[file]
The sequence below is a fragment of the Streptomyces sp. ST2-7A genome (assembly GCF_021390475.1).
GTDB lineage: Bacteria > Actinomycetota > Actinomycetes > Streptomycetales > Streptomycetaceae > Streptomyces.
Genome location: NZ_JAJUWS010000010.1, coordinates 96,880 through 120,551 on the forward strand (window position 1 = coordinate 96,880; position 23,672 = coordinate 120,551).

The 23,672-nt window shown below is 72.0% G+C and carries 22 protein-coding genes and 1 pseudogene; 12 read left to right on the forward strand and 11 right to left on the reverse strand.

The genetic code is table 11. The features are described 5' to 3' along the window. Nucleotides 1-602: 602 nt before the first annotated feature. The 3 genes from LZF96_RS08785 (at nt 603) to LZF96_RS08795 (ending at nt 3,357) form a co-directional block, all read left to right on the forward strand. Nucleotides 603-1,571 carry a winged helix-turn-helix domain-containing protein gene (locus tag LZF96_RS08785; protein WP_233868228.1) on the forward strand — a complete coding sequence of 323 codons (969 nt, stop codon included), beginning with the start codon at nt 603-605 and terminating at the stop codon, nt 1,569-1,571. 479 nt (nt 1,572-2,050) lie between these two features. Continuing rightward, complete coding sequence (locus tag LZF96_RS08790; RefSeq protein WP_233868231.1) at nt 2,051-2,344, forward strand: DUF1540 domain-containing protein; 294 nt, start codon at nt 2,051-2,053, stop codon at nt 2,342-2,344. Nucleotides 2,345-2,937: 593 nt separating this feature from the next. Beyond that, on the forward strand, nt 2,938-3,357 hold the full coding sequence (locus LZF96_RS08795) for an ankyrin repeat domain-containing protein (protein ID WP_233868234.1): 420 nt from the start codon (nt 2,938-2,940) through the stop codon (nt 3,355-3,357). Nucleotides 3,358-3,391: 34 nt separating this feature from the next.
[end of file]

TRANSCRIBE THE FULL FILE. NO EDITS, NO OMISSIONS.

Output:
The sequence below is a fragment of the Streptomyces sp. ST2-7A genome (assembly GCF_021390475.1).
GTDB lineage: Bacteria > Actinomycetota > Actinomycetes > Streptomycetales > Streptomycetaceae > Streptomyces.
Genome location: NZ_JAJUWS010000010.1, coordinates 96,880 through 120,551 on the forward strand (window position 1 = coordinate 96,880; position 23,672 = coordinate 120,551).

The 23,672-nt window shown below is 72.0% G+C and carries 22 protein-coding genes and 1 pseudogene; 12 read left to right on the forward strand and 11 right to left on the reverse strand.

The genetic code is table 11. The features are described 5' to 3' along the window. Nucleotides 1-602: 602 nt before the first annotated feature. The 3 genes from LZF96_RS08785 (at nt 603) to LZF96_RS08795 (ending at nt 3,357) form a co-directional block, all read left to right on the forward strand. Nucleotides 603-1,571 carry a winged helix-turn-helix domain-containing protein gene (locus tag LZF96_RS08785; protein WP_233868228.1) on the forward strand — a complete coding sequence of 323 codons (969 nt, stop codon included), beginning with the start codon at nt 603-605 and terminating at the stop codon, nt 1,569-1,571. 479 nt (nt 1,572-2,050) lie between these two features. Continuing rightward, complete coding sequence (locus tag LZF96_RS08790; RefSeq protein WP_233868231.1) at nt 2,051-2,344, forward strand: DUF1540 domain-containing protein; 294 nt, start codon at nt 2,051-2,053, stop codon at nt 2,342-2,344. Nucleotides 2,345-2,937: 593 nt separating this feature from the next. Beyond that, on the forward strand, nt 2,938-3,357 hold the full coding sequence (locus LZF96_RS08795) for an ankyrin repeat domain-containing protein (protein ID WP_233868234.1): 420 nt from the start codon (nt 2,938-2,940) through the stop codon (nt 3,355-3,357). Nucleotides 3,358-3,391: 34 nt separating this feature from the next.